This quest for balance can be seen in my own work where I blend abstract with representational. Overt boldness with unspoken subtlety. Even my belt buckle that I have worn since a teenager symbolizes the vesica pisces, which is a geometric illustration showing two spheres or circles overlapping. The place where they join is the special area just like the place where future potential and ancestral past meet to create this very moment. Or perhaps when man and woman join to create an entire new being.
I exist as a paradox which cannot be labeled or boxed. For example, I own a Prius (which no diesel enthusiast would own) and a diesel truck (which few Prius owners would consider). Some days I wear moccasins and other days I lace up my logger boots. I work with hard steel while wearing leather gloves, safety goggles, a respirator, and ear plugs, yet my purpose is to maintain the soft, gentle, and quiet nature.
My experience with nature is omnipresent in my heart. In the time when I am alone standing barefoot upon an ancient rock cliff as my toes sense the delicate lichen underneath, I listen to the dusk song of red-wing blackbirds settling into the waving wetland cattail as the wind whispers wisdom upon my face and the sun casts its sacral glow of beauty. I lay upon a bed of thick luscious verdant moss upon a wise mother log; a clean mountain stream nearby gurgles as I caress the delicate lace of forest ferns and look up through the dappled green canopy to the blue sky. The irony of living for nature but working in industry. Art is the equinox between the two realms. Living as a sculptor allows me to combine my soft love of Earth with my drive to build.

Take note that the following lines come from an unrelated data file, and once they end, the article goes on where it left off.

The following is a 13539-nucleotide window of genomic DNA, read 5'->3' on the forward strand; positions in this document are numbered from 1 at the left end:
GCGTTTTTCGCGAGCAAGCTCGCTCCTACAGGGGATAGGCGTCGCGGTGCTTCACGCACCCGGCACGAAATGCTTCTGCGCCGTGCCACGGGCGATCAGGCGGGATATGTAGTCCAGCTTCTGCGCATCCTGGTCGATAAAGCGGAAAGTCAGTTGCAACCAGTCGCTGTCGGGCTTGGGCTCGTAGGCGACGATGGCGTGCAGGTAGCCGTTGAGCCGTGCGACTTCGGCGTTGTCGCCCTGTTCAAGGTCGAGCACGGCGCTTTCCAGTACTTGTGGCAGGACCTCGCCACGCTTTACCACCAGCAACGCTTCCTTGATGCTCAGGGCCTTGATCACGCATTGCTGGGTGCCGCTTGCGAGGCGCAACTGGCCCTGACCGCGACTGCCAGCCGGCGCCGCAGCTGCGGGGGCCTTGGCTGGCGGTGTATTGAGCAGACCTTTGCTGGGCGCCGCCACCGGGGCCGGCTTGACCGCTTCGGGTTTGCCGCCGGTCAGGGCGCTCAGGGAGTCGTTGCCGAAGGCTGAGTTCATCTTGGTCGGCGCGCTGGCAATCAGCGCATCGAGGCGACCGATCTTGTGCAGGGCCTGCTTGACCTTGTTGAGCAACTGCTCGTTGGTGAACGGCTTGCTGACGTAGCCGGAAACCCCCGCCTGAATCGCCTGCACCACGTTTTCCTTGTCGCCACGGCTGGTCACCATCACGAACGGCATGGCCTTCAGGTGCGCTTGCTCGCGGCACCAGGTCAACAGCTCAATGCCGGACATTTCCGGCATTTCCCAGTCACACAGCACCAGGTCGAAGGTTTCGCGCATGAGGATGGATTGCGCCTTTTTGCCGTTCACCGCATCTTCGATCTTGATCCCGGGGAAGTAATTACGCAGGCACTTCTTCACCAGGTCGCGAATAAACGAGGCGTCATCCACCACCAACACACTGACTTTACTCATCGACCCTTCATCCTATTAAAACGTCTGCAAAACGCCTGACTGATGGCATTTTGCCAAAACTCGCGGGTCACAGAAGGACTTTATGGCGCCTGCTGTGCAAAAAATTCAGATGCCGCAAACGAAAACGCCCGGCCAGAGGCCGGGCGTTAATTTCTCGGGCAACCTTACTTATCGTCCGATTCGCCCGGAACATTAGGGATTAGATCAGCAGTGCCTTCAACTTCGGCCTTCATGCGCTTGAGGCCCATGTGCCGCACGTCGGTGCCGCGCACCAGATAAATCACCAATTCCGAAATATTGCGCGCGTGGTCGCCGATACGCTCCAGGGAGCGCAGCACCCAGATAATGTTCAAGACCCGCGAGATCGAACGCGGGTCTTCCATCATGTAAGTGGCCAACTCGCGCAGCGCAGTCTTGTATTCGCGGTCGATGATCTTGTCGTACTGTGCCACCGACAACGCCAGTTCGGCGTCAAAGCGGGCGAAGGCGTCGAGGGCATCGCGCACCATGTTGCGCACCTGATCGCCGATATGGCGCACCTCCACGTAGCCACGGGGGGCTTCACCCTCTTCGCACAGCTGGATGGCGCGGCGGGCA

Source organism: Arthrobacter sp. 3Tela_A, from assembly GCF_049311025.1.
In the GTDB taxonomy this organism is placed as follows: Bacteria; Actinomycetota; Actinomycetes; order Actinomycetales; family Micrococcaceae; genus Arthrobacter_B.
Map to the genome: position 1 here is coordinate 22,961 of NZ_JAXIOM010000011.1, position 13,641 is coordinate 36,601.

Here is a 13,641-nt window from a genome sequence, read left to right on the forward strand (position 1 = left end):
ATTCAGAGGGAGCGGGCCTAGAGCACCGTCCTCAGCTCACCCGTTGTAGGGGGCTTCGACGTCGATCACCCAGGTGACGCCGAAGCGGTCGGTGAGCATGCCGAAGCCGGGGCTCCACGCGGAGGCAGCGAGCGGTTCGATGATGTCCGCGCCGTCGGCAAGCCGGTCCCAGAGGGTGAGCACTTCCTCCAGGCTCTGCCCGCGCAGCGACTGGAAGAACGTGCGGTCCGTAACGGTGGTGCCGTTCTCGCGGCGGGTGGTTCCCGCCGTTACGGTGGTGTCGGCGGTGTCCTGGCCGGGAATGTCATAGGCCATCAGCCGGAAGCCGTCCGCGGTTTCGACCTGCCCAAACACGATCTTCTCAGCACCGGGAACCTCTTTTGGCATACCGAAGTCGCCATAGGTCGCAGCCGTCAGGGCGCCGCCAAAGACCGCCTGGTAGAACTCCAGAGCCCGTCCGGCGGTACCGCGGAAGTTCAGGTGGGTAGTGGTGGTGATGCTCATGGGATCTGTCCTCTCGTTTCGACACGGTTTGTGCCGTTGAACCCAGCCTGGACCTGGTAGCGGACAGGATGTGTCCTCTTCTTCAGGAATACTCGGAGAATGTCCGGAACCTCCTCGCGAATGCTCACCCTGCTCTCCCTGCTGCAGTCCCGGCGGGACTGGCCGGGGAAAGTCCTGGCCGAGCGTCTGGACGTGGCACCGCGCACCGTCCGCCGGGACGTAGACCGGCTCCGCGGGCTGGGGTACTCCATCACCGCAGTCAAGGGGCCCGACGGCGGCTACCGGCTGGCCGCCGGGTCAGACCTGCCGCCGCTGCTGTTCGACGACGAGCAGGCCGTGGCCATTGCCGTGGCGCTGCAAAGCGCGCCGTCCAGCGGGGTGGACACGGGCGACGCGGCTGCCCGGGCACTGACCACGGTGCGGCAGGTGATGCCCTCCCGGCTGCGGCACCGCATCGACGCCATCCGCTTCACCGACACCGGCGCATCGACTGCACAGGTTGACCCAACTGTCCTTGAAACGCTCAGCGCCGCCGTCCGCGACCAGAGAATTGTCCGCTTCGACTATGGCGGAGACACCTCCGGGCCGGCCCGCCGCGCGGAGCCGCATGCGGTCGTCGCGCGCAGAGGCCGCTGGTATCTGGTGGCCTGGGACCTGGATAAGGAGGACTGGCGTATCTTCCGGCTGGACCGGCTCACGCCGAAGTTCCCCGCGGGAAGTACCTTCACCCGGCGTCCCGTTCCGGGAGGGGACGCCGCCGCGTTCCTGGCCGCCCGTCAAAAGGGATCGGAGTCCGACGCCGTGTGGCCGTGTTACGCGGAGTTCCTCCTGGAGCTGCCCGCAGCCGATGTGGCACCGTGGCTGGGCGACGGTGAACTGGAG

I believe creativity is a foundational value of being human, so I try to express in every channel possible… art, music, poetry, and dance. I believe it is through these indescribable expressions that we can begin to understand and communicate the deepest truths of existence such as love, interconnection, emotion, purpose, understanding, intuition, and all human archetypes.
My parents always told me, “Go big,” after learning they had to sell a lot of greeting cards at Portland Saturday Market in order to buy lunch. I took that two word motto to heart when I completed my first public sculpture with the help of my dad at age 18, called “Synergy”.
I have since completed well over a dozen more in the following decade, primarily in the Pacific Northwest. My largest sculpture is the “Solar Arches” at the REACH Museum which acts as an annual sundial for the equinoxes and summer solstice. It weighs 14,000 pounds and is 40 feet in diameter.
Each of my sculptures serves as both landmarks for people’s memories and tools to shake people loose from default programming. Every time a person passes my art, it acts as a container for the given experience. For example, if two lovers choose to first meet by my sculpture, then it becomes a symbol for their relationship. If a child travels by my sculpture going to kindergarten, then the sculpture can trigger memories of their childhood when they are an adult. Sculptures also wake people from the linear world of concrete and autopilot. It can lift their gaze from screens to inspire curiosity and reflection.
I am excited to write for Culture Honey and look forward to describing my unusual experience living the art life, including the people I meet, the places I go, the conversations had, and the rich culture I witness.